Sunday, May 9, 2021

Dementia Become Informed

Submitted Photo | Patricia S. Poling, MD

Chances are you personally know someone that’s affected by dementia. In fact, 7.7 million new cases are diagnosed every year, with 47.5 million people living with dementia worldwide.

Within the United States, there are at least 5 million people currently living with age-related dementias. As the population increases, these numbers are expected to rise. To put this into perspective, it’s estimated that one out of every six women and one out of every ten men, living past the age of 55 will develop dementia.

Dementia describes a group of symptoms affecting memory, thinking and social relationships severely enough to interfere with daily interactions. Dementia is a symptom of a variety of diseases. Alzheimer’s disease is the most common cause of progressive dementia in older adults, but there are a number of other diseases that can cause dementia as well. Early screening is by far the most effective way to help detect Alzheimer’s and other types of dementia. Early detection of dementia may be able to allow intervention to ameliorate or delay the onset of symptoms. This can improve the overall quality of life for both the patient and their loved ones. While there is currently no cure for all dementia, there are several medications that can help treat symptoms. For the other causes of dementia, there are lifestyle modifications that limit the progression of the disease. Knowing sooner can also allow you to make many important decisions, such as planning for long-term care, and organizing estate affairs.

Ask your primary physician for advice if you are concerned about yourself or someone in your family. He or she can recommend the first steps, which typically is a baseline test administered by a trained professional. Depending on the results the next steps will be determined.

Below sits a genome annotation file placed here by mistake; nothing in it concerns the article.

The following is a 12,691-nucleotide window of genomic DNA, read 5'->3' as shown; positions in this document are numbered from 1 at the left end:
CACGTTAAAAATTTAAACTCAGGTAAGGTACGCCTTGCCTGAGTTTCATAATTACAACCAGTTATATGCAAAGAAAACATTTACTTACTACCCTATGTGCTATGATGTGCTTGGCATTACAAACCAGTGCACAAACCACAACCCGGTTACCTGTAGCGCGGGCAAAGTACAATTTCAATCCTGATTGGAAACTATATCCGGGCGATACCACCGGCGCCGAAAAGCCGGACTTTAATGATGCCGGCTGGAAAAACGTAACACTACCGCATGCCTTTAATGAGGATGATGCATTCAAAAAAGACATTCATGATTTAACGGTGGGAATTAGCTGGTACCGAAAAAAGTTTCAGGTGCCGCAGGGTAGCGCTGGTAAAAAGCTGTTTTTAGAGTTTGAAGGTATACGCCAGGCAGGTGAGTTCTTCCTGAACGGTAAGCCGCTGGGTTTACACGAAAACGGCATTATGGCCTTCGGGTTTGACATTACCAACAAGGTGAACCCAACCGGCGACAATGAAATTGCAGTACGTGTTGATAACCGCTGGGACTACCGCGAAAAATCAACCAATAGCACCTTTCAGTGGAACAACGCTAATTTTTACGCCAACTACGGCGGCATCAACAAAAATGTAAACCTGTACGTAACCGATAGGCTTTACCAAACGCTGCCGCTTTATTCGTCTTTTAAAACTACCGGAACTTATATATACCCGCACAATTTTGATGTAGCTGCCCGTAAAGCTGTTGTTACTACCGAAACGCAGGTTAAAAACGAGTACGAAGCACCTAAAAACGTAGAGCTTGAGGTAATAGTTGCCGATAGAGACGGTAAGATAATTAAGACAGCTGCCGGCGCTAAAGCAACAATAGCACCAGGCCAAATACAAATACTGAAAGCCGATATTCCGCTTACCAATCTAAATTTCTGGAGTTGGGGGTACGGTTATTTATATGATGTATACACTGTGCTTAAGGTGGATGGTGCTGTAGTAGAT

For someone in the role of caregiver for a dementia patient, help is available. Locally the Alzheimer’s Support Network of Naples has a 24-hour Help Line that is answered by Alzheimer’s Support Network Staff. For help any time of the day or night, you may call 239-262-8388. The Alzheimer’s Support Network is a 501 (c)3 nonprofit corporation dedicated to serving the thousands of families dealing with Alzheimer’s disease or another form of dementia in Collier County, and beyond.

One in three families is affected by Alzheimer’s disease. The progression of this fatal illness ranges from two to 20 years. Due to the nature of the caregiving burden, Alzheimer’s disease seriously impacts the lives of everyone in the family.

The book I recommend to my patients to learn more about the disease that is particularly beneficial to caregivers is “The 36 Hour Day” by Mace and Rabins. Peter V. Rabins, MD, MPH is a world renowned researcher on dementia. He is Director of Geriatric and Neuropsychiatry in the Department of Psychiatry at John Hopkins University. He will be on Marco Island on November 5 giving a seminar. During the seminar Dr. Rabins will discuss:

  • The process of diagnosing dementia.
  • The latest information on treatment options for Alzheimer’s and dementia.
  • Identifying specific behavior problems associated with dementia such as wandering, sundowning, and “I want to go home” syndrome.
  • Management techniques for these challenging behaviors.
  • The emotional and physical impact of caregiving on caregivers.

The seminar is being sponsored as a community service by the Council of Catholic Women from San Marco Catholic Church and Arden Court at Lely Palms in Naples. There is no charge to attend the seminar, but you must RSVP by calling 239-417-8511 or emailing

Leave a Reply

Your email address will not be published. Required fields are marked *